Obviously, that's all still true.

Neno Loje

I started my career as a software developer-first as a hobby, later as profession. At the beginning of high school, I fell in love with writing software because it enabled me to create something useful by transforming an idea into something of actual value for someone else. Later, I learned that this was generating customer value.

However, the impact and value were limited by the fact that I was just a single developer working in a small company, so I decided to focus on helping and teaching other developers. I started by delivering pure technical training, but the topics soon expanded to include process and people, because I realized that just introducing a new tool or a technology by itself does not necessarily make teams more successful.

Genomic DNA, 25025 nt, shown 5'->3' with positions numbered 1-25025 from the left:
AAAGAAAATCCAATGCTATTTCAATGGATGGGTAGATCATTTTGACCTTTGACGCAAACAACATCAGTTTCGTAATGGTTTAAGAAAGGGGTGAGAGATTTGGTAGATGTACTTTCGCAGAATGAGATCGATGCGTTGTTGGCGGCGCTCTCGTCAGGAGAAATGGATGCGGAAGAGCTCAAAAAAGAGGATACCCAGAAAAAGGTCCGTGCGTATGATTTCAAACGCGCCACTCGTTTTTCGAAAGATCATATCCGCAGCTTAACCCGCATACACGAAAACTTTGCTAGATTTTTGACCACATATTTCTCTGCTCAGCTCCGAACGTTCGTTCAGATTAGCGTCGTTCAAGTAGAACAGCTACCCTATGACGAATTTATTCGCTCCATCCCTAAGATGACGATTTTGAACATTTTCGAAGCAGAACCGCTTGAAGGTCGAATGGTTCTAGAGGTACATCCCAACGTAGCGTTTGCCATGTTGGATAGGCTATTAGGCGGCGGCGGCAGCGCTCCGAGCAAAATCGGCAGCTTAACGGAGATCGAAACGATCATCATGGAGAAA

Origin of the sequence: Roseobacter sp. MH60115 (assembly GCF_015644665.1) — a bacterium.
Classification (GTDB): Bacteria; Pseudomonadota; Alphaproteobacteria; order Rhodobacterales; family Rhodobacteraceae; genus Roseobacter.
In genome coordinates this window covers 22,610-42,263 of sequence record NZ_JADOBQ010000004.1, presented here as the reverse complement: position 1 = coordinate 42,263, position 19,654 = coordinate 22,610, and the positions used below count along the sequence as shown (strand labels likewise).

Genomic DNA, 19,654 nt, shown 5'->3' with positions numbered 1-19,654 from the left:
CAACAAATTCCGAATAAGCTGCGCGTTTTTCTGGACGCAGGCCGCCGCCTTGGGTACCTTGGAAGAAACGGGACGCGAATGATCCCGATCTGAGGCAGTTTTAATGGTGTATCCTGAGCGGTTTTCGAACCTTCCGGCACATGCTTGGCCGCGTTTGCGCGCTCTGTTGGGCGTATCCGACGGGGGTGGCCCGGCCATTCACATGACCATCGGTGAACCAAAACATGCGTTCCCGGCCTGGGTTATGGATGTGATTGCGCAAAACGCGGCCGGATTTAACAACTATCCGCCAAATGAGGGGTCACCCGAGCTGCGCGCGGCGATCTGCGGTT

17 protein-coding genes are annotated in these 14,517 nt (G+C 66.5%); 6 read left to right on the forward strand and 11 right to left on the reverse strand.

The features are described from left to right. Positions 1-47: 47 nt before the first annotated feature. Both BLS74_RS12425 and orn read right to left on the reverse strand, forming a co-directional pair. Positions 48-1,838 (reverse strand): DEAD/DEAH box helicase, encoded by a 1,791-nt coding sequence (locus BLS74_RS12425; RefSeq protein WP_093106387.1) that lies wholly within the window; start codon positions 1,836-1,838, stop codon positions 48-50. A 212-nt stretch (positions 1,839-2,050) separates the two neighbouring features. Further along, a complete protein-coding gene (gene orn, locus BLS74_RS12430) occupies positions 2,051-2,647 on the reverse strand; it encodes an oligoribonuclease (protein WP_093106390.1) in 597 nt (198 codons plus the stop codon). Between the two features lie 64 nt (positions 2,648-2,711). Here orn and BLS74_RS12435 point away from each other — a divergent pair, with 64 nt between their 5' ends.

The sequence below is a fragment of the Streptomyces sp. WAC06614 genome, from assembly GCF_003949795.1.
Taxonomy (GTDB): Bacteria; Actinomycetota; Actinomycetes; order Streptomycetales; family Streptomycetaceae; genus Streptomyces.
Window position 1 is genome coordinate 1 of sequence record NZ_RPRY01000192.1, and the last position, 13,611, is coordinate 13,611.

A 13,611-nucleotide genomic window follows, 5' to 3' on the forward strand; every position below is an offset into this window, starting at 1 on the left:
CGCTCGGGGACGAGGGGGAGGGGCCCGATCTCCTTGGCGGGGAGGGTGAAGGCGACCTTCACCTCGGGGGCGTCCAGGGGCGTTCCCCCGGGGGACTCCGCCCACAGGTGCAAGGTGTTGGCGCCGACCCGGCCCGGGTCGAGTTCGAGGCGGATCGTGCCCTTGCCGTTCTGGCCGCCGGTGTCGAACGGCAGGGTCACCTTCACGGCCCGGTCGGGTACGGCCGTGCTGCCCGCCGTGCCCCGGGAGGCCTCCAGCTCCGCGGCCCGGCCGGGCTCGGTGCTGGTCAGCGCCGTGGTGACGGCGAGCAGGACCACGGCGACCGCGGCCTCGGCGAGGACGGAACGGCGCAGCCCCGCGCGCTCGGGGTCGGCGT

During the past six years as an independent ALM consultant and TFS specialist, I have helped many companies set up a team environment and software development process with VS. It has been fascinating to watch how removing unnecessary, manual activities makes developers and entire projects more productive. Every team is different and has its own problems. I've been surprised to see how many ways exist (both in process and tools) to achieve the same goal: deliver customer value faster though great software.

When teams look back at how they worked before, without VS, they often ask themselves how they could have survived without the tools they use now. However, what had changed from the past were not only the tools, but also the way they work as a team.